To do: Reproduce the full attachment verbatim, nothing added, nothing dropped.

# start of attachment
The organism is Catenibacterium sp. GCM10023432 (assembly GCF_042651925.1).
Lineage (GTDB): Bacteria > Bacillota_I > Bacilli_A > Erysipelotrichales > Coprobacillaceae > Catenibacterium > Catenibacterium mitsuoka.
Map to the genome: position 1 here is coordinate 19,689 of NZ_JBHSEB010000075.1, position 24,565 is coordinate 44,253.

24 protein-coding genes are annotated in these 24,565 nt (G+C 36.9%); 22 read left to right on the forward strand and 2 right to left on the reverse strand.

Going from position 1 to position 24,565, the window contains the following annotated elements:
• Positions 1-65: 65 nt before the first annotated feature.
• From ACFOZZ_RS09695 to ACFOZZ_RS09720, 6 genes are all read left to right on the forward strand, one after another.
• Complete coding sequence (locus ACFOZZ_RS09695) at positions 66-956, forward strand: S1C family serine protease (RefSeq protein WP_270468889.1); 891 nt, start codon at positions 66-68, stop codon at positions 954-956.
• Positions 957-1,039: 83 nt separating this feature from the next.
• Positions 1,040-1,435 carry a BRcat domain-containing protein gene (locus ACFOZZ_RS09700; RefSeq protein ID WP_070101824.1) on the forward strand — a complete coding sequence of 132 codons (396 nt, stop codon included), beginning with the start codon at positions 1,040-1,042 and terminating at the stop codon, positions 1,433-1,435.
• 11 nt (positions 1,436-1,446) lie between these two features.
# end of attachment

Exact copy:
The organism is Catenibacterium sp. GCM10023432 (assembly GCF_042651925.1).
Lineage (GTDB): Bacteria > Bacillota_I > Bacilli_A > Erysipelotrichales > Coprobacillaceae > Catenibacterium > Catenibacterium mitsuoka.
Map to the genome: position 1 here is coordinate 19,689 of NZ_JBHSEB010000075.1, position 24,565 is coordinate 44,253.

24 protein-coding genes are annotated in these 24,565 nt (G+C 36.9%); 22 read left to right on the forward strand and 2 right to left on the reverse strand.

Going from position 1 to position 24,565, the window contains the following annotated elements:
• Positions 1-65: 65 nt before the first annotated feature.
• From ACFOZZ_RS09695 to ACFOZZ_RS09720, 6 genes are all read left to right on the forward strand, one after another.
• Complete coding sequence (locus ACFOZZ_RS09695) at positions 66-956, forward strand: S1C family serine protease (RefSeq protein WP_270468889.1); 891 nt, start codon at positions 66-68, stop codon at positions 954-956.
• Positions 957-1,039: 83 nt separating this feature from the next.
• Positions 1,040-1,435 carry a BRcat domain-containing protein gene (locus ACFOZZ_RS09700; RefSeq protein ID WP_070101824.1) on the forward strand — a complete coding sequence of 132 codons (396 nt, stop codon included), beginning with the start codon at positions 1,040-1,042 and terminating at the stop codon, positions 1,433-1,435.
• 11 nt (positions 1,436-1,446) lie between these two features.